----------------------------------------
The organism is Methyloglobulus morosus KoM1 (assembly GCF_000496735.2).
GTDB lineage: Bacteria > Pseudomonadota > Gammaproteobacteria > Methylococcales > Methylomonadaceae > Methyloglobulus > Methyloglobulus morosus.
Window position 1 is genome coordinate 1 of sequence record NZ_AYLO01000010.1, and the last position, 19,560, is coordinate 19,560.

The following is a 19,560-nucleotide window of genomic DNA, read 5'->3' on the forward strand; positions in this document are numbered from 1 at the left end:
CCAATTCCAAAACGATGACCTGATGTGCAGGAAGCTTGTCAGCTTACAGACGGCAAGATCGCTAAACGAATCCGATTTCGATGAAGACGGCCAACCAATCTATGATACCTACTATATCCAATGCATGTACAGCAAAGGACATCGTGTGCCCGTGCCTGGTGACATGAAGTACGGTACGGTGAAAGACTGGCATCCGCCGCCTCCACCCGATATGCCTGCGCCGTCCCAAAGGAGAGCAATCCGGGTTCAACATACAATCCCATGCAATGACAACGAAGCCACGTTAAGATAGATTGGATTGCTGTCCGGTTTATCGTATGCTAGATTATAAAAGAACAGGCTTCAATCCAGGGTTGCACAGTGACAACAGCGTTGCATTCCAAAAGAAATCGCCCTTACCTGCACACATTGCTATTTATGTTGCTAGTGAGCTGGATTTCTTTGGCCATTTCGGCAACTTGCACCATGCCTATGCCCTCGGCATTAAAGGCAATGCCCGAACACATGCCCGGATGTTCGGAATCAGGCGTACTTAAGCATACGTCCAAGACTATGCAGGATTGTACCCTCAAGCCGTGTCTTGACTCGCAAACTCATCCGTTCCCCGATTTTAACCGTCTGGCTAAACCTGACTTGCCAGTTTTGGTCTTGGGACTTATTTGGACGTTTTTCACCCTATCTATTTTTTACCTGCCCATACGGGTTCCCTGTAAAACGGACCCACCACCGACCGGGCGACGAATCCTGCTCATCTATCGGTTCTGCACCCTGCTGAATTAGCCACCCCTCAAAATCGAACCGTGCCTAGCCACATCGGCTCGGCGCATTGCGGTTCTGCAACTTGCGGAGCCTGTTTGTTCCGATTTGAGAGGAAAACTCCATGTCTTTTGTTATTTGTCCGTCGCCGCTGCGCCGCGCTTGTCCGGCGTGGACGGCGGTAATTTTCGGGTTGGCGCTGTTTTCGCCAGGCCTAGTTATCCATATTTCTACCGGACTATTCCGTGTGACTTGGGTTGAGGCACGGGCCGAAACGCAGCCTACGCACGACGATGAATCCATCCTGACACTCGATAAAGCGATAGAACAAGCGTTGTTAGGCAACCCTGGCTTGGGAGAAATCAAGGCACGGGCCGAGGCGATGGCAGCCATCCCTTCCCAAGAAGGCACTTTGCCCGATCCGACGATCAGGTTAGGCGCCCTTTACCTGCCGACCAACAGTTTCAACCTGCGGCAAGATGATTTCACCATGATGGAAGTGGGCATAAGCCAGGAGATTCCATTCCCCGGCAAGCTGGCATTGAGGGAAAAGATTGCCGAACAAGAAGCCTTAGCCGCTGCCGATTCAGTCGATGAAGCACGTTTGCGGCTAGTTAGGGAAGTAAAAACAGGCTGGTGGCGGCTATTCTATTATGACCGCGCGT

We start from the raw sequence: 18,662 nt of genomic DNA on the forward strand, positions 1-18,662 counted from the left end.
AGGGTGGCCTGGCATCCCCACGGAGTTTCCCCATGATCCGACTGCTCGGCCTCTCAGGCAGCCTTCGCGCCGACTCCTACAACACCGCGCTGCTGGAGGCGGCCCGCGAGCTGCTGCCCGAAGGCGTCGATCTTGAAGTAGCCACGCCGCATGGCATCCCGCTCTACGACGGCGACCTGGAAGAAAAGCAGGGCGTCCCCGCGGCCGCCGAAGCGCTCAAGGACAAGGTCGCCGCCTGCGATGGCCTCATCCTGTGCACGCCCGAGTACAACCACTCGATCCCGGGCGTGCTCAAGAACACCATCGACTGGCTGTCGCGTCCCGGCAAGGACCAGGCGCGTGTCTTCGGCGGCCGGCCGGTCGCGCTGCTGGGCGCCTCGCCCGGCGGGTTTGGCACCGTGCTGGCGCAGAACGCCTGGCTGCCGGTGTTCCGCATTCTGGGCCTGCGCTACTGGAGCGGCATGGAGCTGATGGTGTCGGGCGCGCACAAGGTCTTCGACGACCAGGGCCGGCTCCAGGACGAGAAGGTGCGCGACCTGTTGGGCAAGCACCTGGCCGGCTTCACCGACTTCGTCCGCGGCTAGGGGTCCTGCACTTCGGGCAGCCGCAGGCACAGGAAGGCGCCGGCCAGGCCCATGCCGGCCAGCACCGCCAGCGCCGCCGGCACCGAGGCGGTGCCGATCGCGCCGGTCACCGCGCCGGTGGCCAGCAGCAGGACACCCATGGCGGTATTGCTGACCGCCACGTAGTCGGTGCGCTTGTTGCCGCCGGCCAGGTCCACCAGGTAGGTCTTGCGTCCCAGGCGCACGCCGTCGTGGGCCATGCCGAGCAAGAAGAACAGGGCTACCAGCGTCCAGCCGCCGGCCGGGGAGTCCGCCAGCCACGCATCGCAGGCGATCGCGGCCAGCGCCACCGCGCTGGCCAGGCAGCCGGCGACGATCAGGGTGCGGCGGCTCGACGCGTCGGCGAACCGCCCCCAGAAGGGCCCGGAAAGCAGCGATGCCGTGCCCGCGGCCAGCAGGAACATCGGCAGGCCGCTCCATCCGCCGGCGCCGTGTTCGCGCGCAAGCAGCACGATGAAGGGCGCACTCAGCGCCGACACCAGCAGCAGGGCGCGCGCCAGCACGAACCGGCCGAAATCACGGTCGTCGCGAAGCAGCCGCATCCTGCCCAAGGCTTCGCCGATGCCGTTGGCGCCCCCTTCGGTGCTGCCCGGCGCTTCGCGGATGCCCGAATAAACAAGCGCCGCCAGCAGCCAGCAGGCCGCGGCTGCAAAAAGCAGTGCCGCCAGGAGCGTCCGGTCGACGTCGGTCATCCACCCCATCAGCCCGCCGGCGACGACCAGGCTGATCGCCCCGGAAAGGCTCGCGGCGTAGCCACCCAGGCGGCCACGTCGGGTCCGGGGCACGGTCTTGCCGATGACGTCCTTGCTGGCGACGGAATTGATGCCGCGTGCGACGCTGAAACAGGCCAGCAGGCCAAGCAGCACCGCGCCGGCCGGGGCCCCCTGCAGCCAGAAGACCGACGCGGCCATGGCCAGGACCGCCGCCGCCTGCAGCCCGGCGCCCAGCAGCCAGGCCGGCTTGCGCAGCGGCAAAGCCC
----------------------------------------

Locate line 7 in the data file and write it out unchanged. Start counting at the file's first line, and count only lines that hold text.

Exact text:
AGGGTGGCCTGGCATCCCCACGGAGTTTCCCCATGATCCGACTGCTCGGCCTCTCAGGCAGCCTTCGCGCCGACTCCTACAACACCGCGCTGCTGGAGGCGGCCCGCGAGCTGCTGCCCGAAGGCGTCGATCTTGAAGTAGCCACGCCGCATGGCATCCCGCTCTACGACGGCGACCTGGAAGAAAAGCAGGGCGTCCCCGCGGCCGCCGAAGCGCTCAAGGACAAGGTCGCCGCCTGCGATGGCCTCATCCTGTGCACGCCCGAGTACAACCACTCGATCCCGGGCGTGCTCAAGAACACCATCGACTGGCTGTCGCGTCCCGGCAAGGACCAGGCGCGTGTCTTCGGCGGCCGGCCGGTCGCGCTGCTGGGCGCCTCGCCCGGCGGGTTTGGCACCGTGCTGGCGCAGAACGCCTGGCTGCCGGTGTTCCGCATTCTGGGCCTGCGCTACTGGAGCGGCATGGAGCTGATGGTGTCGGGCGCGCACAAGGTCTTCGACGACCAGGGCCGGCTCCAGGACGAGAAGGTGCGCGACCTGTTGGGCAAGCACCTGGCCGGCTTCACCGACTTCGTCCGCGGCTAGGGGTCCTGCACTTCGGGCAGCCGCAGGCACAGGAAGGCGCCGGCCAGGCCCATGCCGGCCAGCACCGCCAGCGCCGCCGGCACCGAGGCGGTGCCGATCGCGCCGGTCACCGCGCCGGTGGCCAGCAGCAGGACACCCATGGCGGTATTGCTGACCGCCACGTAGTCGGTGCGCTTGTTGCCGCCGGCCAGGTCCACCAGGTAGGTCTTGCGTCCCAGGCGCACGCCGTCGTGGGCCATGCCGAGCAAGAAGAACAGGGCTACCAGCGTCCAGCCGCCGGCCGGGGAGTCCGCCAGCCACGCATCGCAGGCGATCGCGGCCAGCGCCACCGCGCTGGCCAGGCAGCCGGCGACGATCAGGGTGCGGCGGCTCGACGCGTCGGCGAACCGCCCCCAGAAGGGCCCGGAAAGCAGCGATGCCGTGCCCGCGGCCAGCAGGAACATCGGCAGGCCGCTCCATCCGCCGGCGCCGTGTTCGCGCGCAAGCAGCACGATGAAGGGCGCACTCAGCGCCGACACCAGCAGCAGGGCGCGCGCCAGCACGAACCGGCCGAAATCACGGTCGTCGCGAAGCAGCCGCATCCTGCCCAAGGCTTCGCCGATGCCGTTGGCGCCCCCTTCGGTGCTGCCCGGCGCTTCGCGGATGCCCGAATAAACAAGCGCCGCCAGCAGCCAGCAGGCCGCGGCTGCAAAAAGCAGTGCCGCCAGGAGCGTCCGGTCGACGTCGGTCATCCACCCCATCAGCCCGCCGGCGACGACCAGGCTGATCGCCCCGGAAAGGCTCGCGGCGTAGCCACCCAGGCGGCCACGTCGGGTCCGGGGCACGGTCTTGCCGATGACGTCCTTGCTGGCGACGGAATTGATGCCGCGTGCGACGCTGAAACAGGCCAGCAGGCCAAGCAGCACCGCGCCGGCCGGGGCCCCCTGCAGCCAGAAGACCGACGCGGCCATGGCCAGGACCGCCGCCGCCTGCAGCCCGGCGCCCAGCAGCCAGGCCGGCTTGCGCAGCGGCAAAGCCC